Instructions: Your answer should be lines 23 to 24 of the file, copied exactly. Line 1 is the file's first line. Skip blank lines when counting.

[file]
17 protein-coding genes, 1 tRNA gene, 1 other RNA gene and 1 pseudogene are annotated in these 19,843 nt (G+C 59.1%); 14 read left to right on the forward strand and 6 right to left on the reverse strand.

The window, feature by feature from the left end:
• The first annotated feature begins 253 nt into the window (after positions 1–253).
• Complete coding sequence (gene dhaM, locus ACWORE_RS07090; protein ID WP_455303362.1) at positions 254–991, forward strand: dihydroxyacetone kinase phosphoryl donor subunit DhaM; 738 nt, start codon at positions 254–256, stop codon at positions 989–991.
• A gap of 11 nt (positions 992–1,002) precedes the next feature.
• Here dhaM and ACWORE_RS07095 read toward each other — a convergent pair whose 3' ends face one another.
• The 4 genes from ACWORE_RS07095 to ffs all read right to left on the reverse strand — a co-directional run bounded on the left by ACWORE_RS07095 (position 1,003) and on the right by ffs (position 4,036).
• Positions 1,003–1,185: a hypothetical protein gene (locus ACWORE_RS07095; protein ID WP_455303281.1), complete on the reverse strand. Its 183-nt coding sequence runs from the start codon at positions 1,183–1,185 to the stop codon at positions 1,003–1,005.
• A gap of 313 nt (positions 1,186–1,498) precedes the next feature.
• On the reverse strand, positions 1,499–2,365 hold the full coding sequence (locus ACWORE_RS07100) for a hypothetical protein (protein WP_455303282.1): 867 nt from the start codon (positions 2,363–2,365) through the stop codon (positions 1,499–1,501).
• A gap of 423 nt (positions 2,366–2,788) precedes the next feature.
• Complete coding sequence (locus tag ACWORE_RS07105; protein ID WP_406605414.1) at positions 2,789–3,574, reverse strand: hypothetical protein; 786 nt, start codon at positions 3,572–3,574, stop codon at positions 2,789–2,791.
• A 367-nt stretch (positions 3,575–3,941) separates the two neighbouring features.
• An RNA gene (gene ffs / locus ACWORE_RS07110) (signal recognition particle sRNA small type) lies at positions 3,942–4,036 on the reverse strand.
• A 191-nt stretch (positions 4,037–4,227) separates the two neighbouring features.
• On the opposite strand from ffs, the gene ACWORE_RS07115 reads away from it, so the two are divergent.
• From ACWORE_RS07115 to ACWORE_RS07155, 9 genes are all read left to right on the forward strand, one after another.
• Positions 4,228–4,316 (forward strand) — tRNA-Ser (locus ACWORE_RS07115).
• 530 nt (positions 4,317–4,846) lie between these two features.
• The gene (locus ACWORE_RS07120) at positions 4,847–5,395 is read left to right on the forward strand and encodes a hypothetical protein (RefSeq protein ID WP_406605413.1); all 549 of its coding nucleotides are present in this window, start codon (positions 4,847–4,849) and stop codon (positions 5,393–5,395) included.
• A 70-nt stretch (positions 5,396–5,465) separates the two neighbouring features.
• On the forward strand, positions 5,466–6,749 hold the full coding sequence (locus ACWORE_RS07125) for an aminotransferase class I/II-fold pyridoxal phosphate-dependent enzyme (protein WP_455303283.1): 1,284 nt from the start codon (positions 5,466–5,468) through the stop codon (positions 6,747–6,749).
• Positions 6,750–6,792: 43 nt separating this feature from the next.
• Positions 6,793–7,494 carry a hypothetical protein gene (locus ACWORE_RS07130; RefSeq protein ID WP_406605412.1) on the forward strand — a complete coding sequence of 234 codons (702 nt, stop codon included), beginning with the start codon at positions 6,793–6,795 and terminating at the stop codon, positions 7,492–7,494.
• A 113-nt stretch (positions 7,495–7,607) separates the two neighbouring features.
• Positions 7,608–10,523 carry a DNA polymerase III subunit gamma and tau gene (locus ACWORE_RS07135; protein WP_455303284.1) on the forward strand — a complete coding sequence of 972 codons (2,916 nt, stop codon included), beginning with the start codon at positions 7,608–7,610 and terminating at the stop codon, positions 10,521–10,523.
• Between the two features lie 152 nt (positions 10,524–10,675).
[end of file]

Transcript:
• Positions 6,750–6,792: 43 nt separating this feature from the next.
• Positions 6,793–7,494 carry a hypothetical protein gene (locus ACWORE_RS07130; RefSeq protein ID WP_406605412.1) on the forward strand — a complete coding sequence of 234 codons (702 nt, stop codon included), beginning with the start codon at positions 6,793–6,795 and terminating at the stop codon, positions 7,492–7,494.